Mating occurs in midsummer and is largely dictated by the females. Males can breed every year, but females typically only breed every two to five years. Males will darken their skin, spread their crests, and wait outside of a female's burrow in an attempt to impress her. Male tuataras have no external reproductive organ, so they transmit sperm to females by rubbing their cloacas together. This is called a "cloacal kiss."
Females can store this sperm for up to a year, and they use it to fertilize a clutch that can range in size from a single egg up to 19 eggs. These eggs incubate for 12 to 15 months, which is an incredibly long period of time, especially for reptiles. Unfortunately, this long incubation means that tuatara eggs are easy meals for predators.
Tuatara mothers do not stay around to protect the eggs or the babies once they have hatched, so any hatchlings that survive the incubation period are particularly vulnerable and must immediately fend for themselves in terms of food and safety.
An interesting fact about tuatara babies is that the temperature of the incubation nest determines the gender of the hatchling. This is a phenomenon known as "temperature-dependent sex determination." Researchers noted that eggs incubated at 70 degrees Fahrenheit have an equal chance of being male or female. Eggs that are incubated at 72 degrees Fahrenheit usually end up being about 80 percent male, and nests that are cooled to 68 degrees Fahrenheit are typically 80 percent female. If a nest is cooled to 64 degrees Fahrenheit, all of the hatchlings will be female.
Currently, tuataras can only be found scattered across small pockets of mainland New Zealand and a handful of rodent-free outlying islands. It is estimated that only about 55,500 tuataras exist in the wild.
In addition to those found in the wild, there are some kept in special sanctuaries and raised in captivity as a part of breeding programs to help boost population numbers.
Due to this, the tuataras are often still thought of as endangered species. However, the International Union for the Conservation of Nature (IUCN) has it listed as least concern because the efforts to remove invasive species have had a strong effect on the well-being and future of the tuatara. Although, this means it is reliant on conservation management to survive.View all 21 animals that start with T
Tuatara FAQs (Frequently Asked Questions)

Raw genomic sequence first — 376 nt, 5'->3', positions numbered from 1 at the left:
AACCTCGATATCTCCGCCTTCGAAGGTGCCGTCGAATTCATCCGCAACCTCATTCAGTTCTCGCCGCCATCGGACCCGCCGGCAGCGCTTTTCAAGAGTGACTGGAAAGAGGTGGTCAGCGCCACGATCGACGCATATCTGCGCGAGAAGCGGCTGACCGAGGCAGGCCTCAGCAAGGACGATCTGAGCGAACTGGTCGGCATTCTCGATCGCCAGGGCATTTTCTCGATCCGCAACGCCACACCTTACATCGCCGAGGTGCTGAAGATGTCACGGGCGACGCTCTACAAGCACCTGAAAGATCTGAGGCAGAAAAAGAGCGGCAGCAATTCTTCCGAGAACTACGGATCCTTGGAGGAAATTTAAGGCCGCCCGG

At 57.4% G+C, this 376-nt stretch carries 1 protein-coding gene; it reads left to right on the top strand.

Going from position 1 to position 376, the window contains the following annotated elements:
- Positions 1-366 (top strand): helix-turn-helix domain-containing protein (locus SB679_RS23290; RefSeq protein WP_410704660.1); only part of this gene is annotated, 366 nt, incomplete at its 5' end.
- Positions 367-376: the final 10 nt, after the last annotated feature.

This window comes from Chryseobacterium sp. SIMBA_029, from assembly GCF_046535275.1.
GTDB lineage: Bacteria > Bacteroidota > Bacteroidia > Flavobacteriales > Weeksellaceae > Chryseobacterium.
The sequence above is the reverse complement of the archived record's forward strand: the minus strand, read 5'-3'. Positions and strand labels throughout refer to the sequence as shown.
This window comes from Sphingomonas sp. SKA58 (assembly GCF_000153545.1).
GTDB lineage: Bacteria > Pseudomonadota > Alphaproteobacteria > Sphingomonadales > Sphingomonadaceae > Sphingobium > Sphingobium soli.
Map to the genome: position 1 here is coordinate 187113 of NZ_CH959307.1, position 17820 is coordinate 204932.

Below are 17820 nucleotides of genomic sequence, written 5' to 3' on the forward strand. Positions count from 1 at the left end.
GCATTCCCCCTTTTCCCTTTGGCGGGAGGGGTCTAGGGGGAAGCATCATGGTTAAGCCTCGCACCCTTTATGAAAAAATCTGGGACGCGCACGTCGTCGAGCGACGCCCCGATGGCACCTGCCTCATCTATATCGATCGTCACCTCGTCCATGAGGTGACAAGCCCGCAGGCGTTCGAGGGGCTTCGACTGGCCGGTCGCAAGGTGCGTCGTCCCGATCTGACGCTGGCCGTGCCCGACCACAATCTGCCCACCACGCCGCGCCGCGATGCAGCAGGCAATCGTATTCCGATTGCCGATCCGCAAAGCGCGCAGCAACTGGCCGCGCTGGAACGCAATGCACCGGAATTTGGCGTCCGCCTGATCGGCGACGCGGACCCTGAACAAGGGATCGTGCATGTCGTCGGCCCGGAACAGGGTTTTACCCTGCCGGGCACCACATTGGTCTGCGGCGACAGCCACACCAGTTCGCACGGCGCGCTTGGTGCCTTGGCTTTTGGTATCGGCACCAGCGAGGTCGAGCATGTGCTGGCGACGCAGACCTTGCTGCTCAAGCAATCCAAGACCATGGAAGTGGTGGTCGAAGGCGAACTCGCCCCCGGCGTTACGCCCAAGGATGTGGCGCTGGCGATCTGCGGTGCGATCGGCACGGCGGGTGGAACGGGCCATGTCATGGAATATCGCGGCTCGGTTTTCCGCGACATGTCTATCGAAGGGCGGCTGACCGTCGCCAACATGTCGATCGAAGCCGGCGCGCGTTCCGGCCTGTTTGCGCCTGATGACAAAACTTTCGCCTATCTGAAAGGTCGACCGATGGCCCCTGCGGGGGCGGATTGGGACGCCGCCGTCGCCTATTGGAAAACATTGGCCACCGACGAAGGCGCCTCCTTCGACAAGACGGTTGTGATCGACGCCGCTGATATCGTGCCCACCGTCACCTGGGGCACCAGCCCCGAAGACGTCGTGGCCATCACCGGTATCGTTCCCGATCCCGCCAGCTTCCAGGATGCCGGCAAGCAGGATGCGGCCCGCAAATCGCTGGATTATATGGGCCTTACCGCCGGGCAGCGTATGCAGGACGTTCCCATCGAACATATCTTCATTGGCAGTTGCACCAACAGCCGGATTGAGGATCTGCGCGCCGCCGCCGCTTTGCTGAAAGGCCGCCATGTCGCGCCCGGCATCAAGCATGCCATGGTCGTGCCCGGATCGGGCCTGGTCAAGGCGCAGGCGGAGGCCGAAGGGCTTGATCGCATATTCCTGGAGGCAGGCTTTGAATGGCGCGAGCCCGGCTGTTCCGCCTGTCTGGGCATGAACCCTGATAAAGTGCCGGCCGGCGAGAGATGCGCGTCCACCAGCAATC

What is a tuatara?
A tuatara is a medium-sized reptile that can only be found in New Zealand.
Are tuataras carnivores, herbivores or omnivores?
Tuataras are considered carnivores. They eat beetles, spiders, crickets, worms, snails, skinks, bird eggs, and frogs. When no easy food is available, they have even been known to cannibalize hatchlings as well.
Why does the tuatara have a third eye?
The tuatara’s famous third eye is also known as a parietal eye. It is located on the top of the head, and it is very small and difficult to notice unless you are looking for it. It has a lens, a retina, and its own nerve connection to the brain.
Scientists aren’t exactly sure why tuataras have this third eye, but they suspect that one use is to help them determine cycles of light and dark. It could also be present to help them absorb the UV light necessary to create vitamin D or to aid in regulating their body temperatures.
Are tuataras lizards?
Despite the fact that they do share a resemblance, tuataras are technically not considered to be a part of the lizard family. They are actually part of an entirely separate order called Rhynchocephalia, which means “beak head,” and they are the only living members of this order.
They are reptiles, so they do share some common traits with lizards, snakes, and crocodiles, but they are not directly related to any of these animals.
How many tuataras are left in the world?
It is estimated that about 55,500 tuataras exist across the entirety of New Zealand. Before the introduction of devastating mammalian predators like rats, the tuatara population numbered in the millions.
There are a small number of tuataras that live in wildlife sanctuaries, and some are also bred in captivity for conservation programs.
Where do tuataras live?
Tuataras can only be found in New Zealand. They live in small numbers on the mainland, and there are other colonies spread across several of the outlying islands.
Is the tuatara a dinosaur?
While it is not technically a dinosaur, the tuatara is unique in that it has remained relatively unevolved over the past 220 million years. They are sometimes called “living dinosaurs” because of their extremely primitive body structure. This lack of evolutionary change makes them valuable specimens for biologists to study because they may provide answers about how modern-day reptiles evolved from their ancestors.